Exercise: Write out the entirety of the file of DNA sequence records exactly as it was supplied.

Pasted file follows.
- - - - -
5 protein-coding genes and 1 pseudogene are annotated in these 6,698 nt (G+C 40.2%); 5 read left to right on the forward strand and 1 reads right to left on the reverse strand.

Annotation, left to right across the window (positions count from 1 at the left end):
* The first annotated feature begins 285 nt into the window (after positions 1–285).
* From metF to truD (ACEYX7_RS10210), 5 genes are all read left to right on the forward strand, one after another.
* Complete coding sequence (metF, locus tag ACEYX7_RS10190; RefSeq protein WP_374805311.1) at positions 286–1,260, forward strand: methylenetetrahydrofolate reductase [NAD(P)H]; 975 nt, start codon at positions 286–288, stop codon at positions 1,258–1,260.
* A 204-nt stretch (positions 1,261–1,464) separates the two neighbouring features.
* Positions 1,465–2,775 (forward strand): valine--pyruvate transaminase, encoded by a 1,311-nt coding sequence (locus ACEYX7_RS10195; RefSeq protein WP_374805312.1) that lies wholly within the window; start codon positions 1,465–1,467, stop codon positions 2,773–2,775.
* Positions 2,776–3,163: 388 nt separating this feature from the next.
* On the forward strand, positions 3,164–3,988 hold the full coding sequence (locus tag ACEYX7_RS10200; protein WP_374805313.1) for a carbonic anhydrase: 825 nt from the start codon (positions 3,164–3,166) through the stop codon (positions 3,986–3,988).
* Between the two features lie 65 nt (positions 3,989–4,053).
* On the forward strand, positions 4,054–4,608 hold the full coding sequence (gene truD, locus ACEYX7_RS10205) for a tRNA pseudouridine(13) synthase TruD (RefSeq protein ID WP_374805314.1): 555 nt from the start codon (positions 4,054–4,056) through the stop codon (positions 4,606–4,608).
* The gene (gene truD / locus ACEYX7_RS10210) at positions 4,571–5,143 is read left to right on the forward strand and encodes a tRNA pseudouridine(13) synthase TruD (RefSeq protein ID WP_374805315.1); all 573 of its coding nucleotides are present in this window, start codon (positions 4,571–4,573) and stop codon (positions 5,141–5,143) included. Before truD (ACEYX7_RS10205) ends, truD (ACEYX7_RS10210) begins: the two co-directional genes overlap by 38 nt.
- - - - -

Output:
5 protein-coding genes and 1 pseudogene are annotated in these 6,698 nt (G+C 40.2%); 5 read left to right on the forward strand and 1 reads right to left on the reverse strand.

Annotation, left to right across the window (positions count from 1 at the left end):
* The first annotated feature begins 285 nt into the window (after positions 1–285).
* From metF to truD (ACEYX7_RS10210), 5 genes are all read left to right on the forward strand, one after another.
* Complete coding sequence (metF, locus tag ACEYX7_RS10190; RefSeq protein WP_374805311.1) at positions 286–1,260, forward strand: methylenetetrahydrofolate reductase [NAD(P)H]; 975 nt, start codon at positions 286–288, stop codon at positions 1,258–1,260.
* A 204-nt stretch (positions 1,261–1,464) separates the two neighbouring features.
* Positions 1,465–2,775 (forward strand): valine--pyruvate transaminase, encoded by a 1,311-nt coding sequence (locus ACEYX7_RS10195; RefSeq protein WP_374805312.1) that lies wholly within the window; start codon positions 1,465–1,467, stop codon positions 2,773–2,775.
* Positions 2,776–3,163: 388 nt separating this feature from the next.
* On the forward strand, positions 3,164–3,988 hold the full coding sequence (locus tag ACEYX7_RS10200; protein WP_374805313.1) for a carbonic anhydrase: 825 nt from the start codon (positions 3,164–3,166) through the stop codon (positions 3,986–3,988).
* Between the two features lie 65 nt (positions 3,989–4,053).
* On the forward strand, positions 4,054–4,608 hold the full coding sequence (gene truD, locus ACEYX7_RS10205) for a tRNA pseudouridine(13) synthase TruD (RefSeq protein ID WP_374805314.1): 555 nt from the start codon (positions 4,054–4,056) through the stop codon (positions 4,606–4,608).
* The gene (gene truD / locus ACEYX7_RS10210) at positions 4,571–5,143 is read left to right on the forward strand and encodes a tRNA pseudouridine(13) synthase TruD (RefSeq protein ID WP_374805315.1); all 573 of its coding nucleotides are present in this window, start codon (positions 4,571–4,573) and stop codon (positions 5,141–5,143) included. Before truD (ACEYX7_RS10205) ends, truD (ACEYX7_RS10210) begins: the two co-directional genes overlap by 38 nt.